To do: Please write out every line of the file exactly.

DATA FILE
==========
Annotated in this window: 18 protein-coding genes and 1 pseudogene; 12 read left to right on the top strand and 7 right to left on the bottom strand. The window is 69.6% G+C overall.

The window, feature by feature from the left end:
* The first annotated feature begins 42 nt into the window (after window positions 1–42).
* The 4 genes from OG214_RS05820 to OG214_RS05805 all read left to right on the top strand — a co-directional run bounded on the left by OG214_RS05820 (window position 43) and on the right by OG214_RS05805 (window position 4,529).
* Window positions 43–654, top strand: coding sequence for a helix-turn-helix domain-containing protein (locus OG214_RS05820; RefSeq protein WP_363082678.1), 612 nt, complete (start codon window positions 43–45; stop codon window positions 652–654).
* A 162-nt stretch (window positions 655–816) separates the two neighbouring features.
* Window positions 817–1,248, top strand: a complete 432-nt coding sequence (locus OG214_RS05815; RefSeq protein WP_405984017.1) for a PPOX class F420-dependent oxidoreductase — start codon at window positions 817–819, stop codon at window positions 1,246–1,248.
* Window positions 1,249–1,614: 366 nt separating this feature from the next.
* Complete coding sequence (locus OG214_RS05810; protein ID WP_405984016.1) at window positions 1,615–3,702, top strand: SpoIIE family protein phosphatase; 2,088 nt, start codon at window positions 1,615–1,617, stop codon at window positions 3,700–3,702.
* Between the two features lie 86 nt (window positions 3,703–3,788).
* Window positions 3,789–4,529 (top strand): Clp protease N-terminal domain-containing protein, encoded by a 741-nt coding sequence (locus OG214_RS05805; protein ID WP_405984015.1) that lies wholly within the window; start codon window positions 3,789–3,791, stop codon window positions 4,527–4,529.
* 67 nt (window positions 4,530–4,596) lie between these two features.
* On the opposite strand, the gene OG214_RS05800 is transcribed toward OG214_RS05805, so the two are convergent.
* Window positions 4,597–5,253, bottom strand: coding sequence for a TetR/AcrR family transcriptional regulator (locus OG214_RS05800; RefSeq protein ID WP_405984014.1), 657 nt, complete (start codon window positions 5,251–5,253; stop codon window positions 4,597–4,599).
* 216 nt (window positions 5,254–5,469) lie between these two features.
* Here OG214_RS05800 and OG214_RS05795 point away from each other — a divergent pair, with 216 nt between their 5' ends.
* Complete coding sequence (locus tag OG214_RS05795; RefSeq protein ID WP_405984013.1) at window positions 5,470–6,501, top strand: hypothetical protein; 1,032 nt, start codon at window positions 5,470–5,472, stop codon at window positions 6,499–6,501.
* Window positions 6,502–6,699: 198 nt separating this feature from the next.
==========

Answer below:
Annotated in this window: 18 protein-coding genes and 1 pseudogene; 12 read left to right on the top strand and 7 right to left on the bottom strand. The window is 69.6% G+C overall.

The window, feature by feature from the left end:
* The first annotated feature begins 42 nt into the window (after window positions 1–42).
* The 4 genes from OG214_RS05820 to OG214_RS05805 all read left to right on the top strand — a co-directional run bounded on the left by OG214_RS05820 (window position 43) and on the right by OG214_RS05805 (window position 4,529).
* Window positions 43–654, top strand: coding sequence for a helix-turn-helix domain-containing protein (locus OG214_RS05820; RefSeq protein WP_363082678.1), 612 nt, complete (start codon window positions 43–45; stop codon window positions 652–654).
* A 162-nt stretch (window positions 655–816) separates the two neighbouring features.
* Window positions 817–1,248, top strand: a complete 432-nt coding sequence (locus OG214_RS05815; RefSeq protein WP_405984017.1) for a PPOX class F420-dependent oxidoreductase — start codon at window positions 817–819, stop codon at window positions 1,246–1,248.
* Window positions 1,249–1,614: 366 nt separating this feature from the next.
* Complete coding sequence (locus OG214_RS05810; protein ID WP_405984016.1) at window positions 1,615–3,702, top strand: SpoIIE family protein phosphatase; 2,088 nt, start codon at window positions 1,615–1,617, stop codon at window positions 3,700–3,702.
* Between the two features lie 86 nt (window positions 3,703–3,788).
* Window positions 3,789–4,529 (top strand): Clp protease N-terminal domain-containing protein, encoded by a 741-nt coding sequence (locus OG214_RS05805; protein ID WP_405984015.1) that lies wholly within the window; start codon window positions 3,789–3,791, stop codon window positions 4,527–4,529.
* 67 nt (window positions 4,530–4,596) lie between these two features.
* On the opposite strand, the gene OG214_RS05800 is transcribed toward OG214_RS05805, so the two are convergent.
* Window positions 4,597–5,253, bottom strand: coding sequence for a TetR/AcrR family transcriptional regulator (locus OG214_RS05800; RefSeq protein ID WP_405984014.1), 657 nt, complete (start codon window positions 5,251–5,253; stop codon window positions 4,597–4,599).
* 216 nt (window positions 5,254–5,469) lie between these two features.
* Here OG214_RS05800 and OG214_RS05795 point away from each other — a divergent pair, with 216 nt between their 5' ends.
* Complete coding sequence (locus tag OG214_RS05795; RefSeq protein ID WP_405984013.1) at window positions 5,470–6,501, top strand: hypothetical protein; 1,032 nt, start codon at window positions 5,470–5,472, stop codon at window positions 6,499–6,501.
* Window positions 6,502–6,699: 198 nt separating this feature from the next.